I love the Jack-in-the-Pulpit flower. Besides having an interesting, graceful shape, a beautiful color and a wonderful, whimsical name; it’s a plant that will grow in my shady backyard and it looks great in bloom in the spring and with its bright red berries in the fall.
Found on the Kal-Haven Trail last May
So I was inspired (with help from my friend) to create a Jack-in-the-pulpit print for a mixed media book that I am making for a book swap. The theme was flowers and each person had to create a page based on a specific color. My color choice was green and the stamp that I made would be the focal point of the page.
Here is how it turned out.
The carved stamp is 6 x 10 inches and seems a little big to be called a stamp. I took this picture right after making a test print so it is still got wet paint in it.
The test print in the color I will be using on the page.
I still need to clean it up a little and may get rid of the frame around the edge. I haven’t decided yet.
The rest of the page will include lore about the plant. Facts like:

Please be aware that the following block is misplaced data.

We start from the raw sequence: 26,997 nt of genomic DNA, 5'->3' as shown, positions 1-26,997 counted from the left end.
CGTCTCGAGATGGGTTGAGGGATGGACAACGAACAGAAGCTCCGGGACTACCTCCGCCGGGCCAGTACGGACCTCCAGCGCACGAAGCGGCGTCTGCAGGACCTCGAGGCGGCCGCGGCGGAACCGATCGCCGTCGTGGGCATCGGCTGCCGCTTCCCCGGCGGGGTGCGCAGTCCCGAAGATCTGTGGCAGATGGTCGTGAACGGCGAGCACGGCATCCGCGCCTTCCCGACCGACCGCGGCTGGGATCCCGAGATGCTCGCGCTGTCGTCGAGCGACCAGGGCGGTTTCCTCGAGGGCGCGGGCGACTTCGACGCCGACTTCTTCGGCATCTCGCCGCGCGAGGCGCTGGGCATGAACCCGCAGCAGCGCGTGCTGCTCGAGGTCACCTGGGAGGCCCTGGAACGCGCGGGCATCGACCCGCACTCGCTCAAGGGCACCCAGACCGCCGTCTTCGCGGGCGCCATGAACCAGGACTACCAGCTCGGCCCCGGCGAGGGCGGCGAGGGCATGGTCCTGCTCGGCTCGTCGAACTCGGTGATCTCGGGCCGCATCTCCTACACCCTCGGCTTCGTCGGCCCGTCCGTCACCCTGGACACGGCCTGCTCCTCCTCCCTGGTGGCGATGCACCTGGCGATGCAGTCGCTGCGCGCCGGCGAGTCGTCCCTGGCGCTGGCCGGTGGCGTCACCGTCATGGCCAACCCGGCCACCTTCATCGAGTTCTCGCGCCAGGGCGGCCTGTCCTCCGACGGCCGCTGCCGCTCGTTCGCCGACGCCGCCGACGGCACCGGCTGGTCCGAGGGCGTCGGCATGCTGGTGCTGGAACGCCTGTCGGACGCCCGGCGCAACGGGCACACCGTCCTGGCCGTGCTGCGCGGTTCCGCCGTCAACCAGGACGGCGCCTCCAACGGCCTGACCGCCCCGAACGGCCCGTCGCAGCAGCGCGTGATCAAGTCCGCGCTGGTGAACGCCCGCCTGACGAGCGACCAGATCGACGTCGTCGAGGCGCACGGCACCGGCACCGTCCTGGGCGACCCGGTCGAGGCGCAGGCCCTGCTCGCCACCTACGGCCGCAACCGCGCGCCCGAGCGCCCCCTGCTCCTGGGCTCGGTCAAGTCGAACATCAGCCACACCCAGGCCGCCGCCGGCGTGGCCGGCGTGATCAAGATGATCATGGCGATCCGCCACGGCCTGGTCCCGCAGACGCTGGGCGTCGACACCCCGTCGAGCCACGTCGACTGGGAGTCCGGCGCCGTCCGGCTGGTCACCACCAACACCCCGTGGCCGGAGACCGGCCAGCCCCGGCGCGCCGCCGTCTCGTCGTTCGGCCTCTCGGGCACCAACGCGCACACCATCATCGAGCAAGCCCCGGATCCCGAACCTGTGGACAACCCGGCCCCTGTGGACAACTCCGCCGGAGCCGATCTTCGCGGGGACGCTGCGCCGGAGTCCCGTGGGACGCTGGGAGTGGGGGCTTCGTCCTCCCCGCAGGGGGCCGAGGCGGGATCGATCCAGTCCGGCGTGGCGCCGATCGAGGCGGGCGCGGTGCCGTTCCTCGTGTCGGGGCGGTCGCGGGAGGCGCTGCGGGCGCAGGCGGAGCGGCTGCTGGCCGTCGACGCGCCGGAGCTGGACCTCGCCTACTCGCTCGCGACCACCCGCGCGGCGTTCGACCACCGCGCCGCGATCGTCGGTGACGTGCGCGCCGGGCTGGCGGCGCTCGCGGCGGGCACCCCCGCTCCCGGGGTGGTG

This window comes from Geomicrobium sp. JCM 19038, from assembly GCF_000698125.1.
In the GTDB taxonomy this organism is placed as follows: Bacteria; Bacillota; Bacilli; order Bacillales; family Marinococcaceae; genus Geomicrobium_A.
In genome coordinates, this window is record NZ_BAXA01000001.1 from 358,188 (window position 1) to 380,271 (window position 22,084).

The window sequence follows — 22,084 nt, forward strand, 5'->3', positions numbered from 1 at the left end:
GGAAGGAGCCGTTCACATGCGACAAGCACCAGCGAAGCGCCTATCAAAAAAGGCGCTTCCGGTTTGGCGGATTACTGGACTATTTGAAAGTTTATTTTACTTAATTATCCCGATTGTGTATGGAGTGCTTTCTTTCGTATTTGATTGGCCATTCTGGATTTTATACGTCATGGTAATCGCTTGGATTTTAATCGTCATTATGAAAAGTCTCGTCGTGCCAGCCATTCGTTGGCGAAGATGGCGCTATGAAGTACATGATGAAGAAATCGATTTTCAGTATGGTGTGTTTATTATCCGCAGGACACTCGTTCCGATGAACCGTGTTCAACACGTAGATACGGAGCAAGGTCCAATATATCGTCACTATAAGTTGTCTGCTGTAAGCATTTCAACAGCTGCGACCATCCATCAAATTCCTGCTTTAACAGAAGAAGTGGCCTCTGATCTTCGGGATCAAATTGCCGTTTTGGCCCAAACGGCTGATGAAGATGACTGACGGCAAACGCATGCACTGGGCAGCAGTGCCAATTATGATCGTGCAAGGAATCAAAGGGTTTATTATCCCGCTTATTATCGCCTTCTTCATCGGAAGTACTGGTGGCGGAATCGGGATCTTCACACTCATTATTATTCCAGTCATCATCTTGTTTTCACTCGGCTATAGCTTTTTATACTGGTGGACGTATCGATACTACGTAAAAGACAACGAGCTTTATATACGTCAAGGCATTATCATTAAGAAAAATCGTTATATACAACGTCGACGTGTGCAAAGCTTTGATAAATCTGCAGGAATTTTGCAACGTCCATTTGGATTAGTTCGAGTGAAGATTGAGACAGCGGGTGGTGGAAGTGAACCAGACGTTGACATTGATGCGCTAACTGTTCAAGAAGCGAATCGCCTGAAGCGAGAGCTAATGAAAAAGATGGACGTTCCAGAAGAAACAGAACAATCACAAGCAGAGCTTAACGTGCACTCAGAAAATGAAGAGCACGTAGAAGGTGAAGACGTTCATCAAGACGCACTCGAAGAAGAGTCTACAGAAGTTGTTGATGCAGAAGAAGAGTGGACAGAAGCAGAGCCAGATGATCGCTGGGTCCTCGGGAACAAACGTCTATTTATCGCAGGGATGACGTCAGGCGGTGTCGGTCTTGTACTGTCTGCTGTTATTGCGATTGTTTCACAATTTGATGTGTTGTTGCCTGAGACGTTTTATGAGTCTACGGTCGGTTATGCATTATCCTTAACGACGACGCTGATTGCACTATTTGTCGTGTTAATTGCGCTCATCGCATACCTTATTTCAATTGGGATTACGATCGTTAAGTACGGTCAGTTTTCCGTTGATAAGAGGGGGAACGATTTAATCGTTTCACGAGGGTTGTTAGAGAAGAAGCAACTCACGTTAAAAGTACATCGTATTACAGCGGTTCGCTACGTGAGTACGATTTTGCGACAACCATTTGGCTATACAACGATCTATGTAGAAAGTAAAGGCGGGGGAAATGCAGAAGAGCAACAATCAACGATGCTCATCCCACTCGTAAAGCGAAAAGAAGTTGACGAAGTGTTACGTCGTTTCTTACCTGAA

It is a member of the Arum Family; its latin name is Arisaema triphyllum.
It blooms in May.
It is found along the edges of deep woods or in lighter spots in the forest.
The Flower is green with markings of a deeper green or purple–the “Jack” is a spadix which bears the pistils and stamens–the “pulpit” is an enfolding leaf which curls over the flower in a graceful, protecting curve–from this curved leaf the plant receives its name, it seeming to resemble those old-fashioned roofed pulpits.
Besides Jack-in-the-Pulpit, some other common names include Parson-in-the-Pulpit, Lord-and-Lady, Cuckoopint, Indian Turnip, Iroquois breadroot, Starchwort, Memory root, Bog onion, Devil’s ear, Pepper turnip, Dragonroot, and Wake robin.
Any Jack in the pulpit plant may be either male or female, depending on the need and environmental conditions.
Even though the plant has a high concentration of crystals of calcium oxalate, used in some bleaches and anti-rust metal cleaners, and can cause blisters in the mouth, illness or even death if ingested; the Native Americans discovered that the acid is neutralized if the corm is roasted or dried for 6 months. It then becomes edible. The common names of Indian Turnip, Iroquois Breadroot and Bog Onion reflects this edible history.
Found in a book entitled Flower Stories written by Lenore E. Mulets in 1904:
Under the green trees
Just over the way.
by Clara Smith